In The US: About 1 in 3,000.
von Recklinghausen Disease
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The neurofibromatoses are a group of three genetically distinct disorders that cause tumors to grow in the nervous system. Tumors begin in the supporting cells that make up the nerve and the myelin sheath (the thin membrane that envelops and protects the nerves), rather than the cells that actually transmit information. The type of tumor that develops depends on the type of supporting cells involved.
Scientists have classified the disorders as neurofibromatosis type 1 (NF1, also called von Recklinghaus disease), neurofibromatosis type 2 (NF2), and a type that was once considered to be a variation of NF2 but is now called schwannomatosis. An estimated 100,000 Americans have a neurofibromatosis disorder, which occurs in both sexes and in all races and ethnic groups.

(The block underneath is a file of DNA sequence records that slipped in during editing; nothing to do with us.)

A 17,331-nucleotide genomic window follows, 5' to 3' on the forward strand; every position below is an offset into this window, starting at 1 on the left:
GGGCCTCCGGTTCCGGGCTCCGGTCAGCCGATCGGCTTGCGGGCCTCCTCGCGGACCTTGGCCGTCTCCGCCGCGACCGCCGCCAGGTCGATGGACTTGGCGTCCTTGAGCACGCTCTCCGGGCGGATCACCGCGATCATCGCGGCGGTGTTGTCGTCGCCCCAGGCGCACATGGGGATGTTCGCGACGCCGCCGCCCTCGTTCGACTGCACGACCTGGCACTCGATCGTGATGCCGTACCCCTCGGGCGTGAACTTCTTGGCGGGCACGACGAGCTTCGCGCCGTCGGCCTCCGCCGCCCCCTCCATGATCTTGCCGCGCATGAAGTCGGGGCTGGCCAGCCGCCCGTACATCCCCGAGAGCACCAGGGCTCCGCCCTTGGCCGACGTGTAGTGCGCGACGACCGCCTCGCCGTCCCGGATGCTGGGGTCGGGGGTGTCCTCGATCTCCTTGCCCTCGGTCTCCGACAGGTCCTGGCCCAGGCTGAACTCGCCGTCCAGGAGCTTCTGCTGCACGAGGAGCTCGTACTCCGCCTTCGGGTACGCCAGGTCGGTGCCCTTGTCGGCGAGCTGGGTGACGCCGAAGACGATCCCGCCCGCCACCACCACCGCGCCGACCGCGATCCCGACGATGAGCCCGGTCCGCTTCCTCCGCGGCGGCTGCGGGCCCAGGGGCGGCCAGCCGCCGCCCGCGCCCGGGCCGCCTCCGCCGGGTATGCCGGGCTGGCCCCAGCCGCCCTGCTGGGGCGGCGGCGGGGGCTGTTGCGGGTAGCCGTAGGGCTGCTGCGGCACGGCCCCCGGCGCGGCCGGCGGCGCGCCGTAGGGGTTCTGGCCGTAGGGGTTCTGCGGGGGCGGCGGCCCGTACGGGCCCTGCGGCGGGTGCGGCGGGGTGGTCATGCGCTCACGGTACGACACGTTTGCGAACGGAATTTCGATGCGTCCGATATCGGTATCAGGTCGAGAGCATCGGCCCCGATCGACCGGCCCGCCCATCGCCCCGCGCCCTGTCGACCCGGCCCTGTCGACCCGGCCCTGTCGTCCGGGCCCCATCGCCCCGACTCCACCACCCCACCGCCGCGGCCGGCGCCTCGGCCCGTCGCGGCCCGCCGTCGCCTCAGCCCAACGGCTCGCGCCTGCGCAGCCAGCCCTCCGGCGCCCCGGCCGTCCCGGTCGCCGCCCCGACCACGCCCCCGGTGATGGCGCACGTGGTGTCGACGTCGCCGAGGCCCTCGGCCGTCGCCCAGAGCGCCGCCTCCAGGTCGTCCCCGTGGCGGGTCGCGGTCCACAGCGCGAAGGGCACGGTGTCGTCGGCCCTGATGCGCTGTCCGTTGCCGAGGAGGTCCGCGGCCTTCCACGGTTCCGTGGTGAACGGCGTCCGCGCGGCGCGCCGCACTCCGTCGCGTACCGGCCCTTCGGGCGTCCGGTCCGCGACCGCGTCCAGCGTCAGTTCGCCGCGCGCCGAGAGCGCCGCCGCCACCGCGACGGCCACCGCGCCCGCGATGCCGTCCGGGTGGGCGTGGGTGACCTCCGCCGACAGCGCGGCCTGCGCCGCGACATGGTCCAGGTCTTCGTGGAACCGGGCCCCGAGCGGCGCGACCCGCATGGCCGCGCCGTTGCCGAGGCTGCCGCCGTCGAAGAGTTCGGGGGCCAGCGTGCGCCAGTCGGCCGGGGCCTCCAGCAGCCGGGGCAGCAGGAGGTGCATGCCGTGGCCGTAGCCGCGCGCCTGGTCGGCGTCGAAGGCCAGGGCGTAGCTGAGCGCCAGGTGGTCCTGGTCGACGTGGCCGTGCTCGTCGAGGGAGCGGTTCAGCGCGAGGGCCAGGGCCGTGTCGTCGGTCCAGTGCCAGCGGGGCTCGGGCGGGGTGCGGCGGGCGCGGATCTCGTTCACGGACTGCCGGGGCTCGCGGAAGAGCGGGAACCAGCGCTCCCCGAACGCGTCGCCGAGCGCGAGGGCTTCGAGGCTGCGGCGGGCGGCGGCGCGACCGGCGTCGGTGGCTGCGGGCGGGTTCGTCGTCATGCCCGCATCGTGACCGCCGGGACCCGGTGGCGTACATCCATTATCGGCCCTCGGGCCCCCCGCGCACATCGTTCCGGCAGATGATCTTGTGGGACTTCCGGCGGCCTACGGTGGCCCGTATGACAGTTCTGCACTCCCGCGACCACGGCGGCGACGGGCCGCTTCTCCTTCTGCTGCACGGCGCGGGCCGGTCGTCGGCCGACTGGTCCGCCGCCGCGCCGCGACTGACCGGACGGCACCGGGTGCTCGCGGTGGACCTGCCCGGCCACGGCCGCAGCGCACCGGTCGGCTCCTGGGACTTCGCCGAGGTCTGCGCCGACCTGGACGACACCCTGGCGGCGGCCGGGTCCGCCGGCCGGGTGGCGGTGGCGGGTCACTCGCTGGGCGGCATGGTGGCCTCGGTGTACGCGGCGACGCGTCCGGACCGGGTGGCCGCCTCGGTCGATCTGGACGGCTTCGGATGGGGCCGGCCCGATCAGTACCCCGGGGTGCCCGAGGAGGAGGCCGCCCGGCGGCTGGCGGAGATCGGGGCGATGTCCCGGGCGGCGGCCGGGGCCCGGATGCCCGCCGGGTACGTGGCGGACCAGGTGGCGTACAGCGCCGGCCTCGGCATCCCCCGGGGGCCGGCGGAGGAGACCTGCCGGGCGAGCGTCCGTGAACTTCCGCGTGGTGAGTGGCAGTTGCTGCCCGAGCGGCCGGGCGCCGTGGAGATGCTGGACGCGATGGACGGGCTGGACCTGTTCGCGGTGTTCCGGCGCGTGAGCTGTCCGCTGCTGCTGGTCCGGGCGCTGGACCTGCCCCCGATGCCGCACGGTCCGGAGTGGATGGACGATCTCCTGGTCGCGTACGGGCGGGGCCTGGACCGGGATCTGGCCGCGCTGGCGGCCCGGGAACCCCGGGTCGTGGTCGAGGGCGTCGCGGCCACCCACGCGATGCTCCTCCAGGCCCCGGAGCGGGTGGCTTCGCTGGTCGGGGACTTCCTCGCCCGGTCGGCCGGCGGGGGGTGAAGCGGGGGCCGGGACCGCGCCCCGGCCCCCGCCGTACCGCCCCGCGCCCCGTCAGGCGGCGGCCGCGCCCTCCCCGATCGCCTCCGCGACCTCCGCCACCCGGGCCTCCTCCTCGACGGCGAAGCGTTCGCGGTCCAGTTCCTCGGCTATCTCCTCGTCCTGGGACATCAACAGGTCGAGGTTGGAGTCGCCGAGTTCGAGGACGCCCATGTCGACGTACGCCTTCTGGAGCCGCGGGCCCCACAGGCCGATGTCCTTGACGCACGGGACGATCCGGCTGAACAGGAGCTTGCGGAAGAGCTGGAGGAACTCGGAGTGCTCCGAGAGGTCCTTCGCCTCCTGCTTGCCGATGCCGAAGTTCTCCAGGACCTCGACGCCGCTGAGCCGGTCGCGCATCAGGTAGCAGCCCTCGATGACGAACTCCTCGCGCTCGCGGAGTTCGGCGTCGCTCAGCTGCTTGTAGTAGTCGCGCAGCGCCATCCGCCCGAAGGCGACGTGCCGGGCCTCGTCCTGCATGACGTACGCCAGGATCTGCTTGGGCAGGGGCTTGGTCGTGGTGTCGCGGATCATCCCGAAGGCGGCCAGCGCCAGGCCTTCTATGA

The most common nerve-associated tumors in NF1 are neurofibromas (tumors of the peripheral nerves), whereas schwannomas (tumors that begin in Schwann cells that help form the myelin sheath) are most common in NF2 and schwannomatosis. Most tumors are benign, although occasionally they may become cancerous.
Why these tumors occur still isn’t completely known, but it appears to be related mainly to mutations in genes that play key roles in suppressing cell growth in the nervous system. These mutations keep the genes—identified as NF1, NF2 and SMARCB1/INI1—from making normal proteins that control cell production. Without the normal function of these proteins, cells multiply out of control and form tumors.